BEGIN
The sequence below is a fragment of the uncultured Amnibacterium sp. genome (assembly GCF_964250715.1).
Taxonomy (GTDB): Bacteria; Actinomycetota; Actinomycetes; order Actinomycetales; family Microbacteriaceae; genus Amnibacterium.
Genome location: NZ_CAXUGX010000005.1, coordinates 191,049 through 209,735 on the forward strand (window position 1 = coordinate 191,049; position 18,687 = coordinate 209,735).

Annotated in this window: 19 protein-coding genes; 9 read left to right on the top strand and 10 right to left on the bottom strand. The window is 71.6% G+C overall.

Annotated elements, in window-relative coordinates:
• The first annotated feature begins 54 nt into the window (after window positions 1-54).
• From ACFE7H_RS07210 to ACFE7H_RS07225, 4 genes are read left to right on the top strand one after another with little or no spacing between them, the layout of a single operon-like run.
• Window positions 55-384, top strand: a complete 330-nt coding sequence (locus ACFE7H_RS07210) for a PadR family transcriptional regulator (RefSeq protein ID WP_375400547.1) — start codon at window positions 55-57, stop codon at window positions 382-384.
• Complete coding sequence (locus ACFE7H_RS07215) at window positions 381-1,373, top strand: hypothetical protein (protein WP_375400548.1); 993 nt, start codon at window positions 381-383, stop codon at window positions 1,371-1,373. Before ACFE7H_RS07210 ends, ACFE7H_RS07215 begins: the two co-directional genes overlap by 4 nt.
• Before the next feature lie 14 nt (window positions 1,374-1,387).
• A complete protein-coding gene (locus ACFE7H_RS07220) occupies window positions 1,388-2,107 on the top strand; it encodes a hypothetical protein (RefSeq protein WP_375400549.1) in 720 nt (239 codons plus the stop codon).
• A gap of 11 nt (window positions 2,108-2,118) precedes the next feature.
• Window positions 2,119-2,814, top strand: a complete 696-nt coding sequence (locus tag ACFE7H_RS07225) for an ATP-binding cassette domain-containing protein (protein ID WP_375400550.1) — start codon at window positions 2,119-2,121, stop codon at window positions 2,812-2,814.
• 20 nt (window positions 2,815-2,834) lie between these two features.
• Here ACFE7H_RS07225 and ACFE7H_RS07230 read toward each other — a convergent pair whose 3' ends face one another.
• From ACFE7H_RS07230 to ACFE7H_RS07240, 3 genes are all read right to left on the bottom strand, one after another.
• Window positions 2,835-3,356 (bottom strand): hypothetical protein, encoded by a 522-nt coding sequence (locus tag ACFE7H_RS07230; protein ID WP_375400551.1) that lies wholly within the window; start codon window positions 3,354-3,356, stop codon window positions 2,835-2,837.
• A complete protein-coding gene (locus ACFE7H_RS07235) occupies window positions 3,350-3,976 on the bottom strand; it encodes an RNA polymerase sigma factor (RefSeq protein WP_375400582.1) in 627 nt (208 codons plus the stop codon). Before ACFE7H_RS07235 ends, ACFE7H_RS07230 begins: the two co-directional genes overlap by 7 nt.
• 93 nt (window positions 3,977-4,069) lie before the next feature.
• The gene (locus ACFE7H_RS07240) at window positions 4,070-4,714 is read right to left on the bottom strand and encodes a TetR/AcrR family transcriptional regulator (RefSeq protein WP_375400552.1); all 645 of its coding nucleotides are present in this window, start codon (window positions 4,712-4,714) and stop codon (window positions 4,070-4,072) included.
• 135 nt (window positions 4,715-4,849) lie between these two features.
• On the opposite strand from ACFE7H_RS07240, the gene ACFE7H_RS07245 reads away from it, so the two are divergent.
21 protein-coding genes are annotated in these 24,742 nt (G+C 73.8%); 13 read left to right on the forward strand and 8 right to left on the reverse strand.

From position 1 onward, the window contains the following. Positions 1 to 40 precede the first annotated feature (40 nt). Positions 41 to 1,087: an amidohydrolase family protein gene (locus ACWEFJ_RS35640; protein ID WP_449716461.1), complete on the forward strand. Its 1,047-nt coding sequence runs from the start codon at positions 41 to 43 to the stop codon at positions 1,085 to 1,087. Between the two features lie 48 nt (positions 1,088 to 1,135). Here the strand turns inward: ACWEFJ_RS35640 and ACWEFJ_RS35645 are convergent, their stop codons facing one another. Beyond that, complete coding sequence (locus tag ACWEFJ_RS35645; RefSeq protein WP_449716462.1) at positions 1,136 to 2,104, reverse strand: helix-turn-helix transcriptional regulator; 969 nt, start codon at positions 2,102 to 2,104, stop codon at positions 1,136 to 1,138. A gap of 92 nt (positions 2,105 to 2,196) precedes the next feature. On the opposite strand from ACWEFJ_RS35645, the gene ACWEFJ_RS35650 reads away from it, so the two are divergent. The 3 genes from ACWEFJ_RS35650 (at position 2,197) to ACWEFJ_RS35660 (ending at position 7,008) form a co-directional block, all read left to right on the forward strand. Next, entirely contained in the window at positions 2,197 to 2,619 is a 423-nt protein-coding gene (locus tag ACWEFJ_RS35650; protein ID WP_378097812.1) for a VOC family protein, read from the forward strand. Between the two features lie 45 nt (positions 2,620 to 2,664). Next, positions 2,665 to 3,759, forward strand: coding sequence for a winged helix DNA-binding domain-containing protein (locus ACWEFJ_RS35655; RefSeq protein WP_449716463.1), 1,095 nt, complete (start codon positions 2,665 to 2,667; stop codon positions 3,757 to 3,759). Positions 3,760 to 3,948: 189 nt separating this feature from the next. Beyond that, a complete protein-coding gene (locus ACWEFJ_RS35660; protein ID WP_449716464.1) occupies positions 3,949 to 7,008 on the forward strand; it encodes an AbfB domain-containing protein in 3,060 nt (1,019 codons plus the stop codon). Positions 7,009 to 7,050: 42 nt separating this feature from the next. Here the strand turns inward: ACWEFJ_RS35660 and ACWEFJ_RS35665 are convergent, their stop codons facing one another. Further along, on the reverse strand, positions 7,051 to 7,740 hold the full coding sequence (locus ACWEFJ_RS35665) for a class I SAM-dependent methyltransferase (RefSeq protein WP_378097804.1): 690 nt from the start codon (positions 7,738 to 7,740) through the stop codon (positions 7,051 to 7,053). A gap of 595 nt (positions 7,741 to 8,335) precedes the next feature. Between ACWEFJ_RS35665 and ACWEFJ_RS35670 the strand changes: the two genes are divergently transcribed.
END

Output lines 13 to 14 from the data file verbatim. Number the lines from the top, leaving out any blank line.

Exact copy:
• Window positions 2,119-2,814, top strand: a complete 696-nt coding sequence (locus tag ACFE7H_RS07225) for an ATP-binding cassette domain-containing protein (protein ID WP_375400550.1) — start codon at window positions 2,119-2,121, stop codon at window positions 2,812-2,814.
• 20 nt (window positions 2,815-2,834) lie between these two features.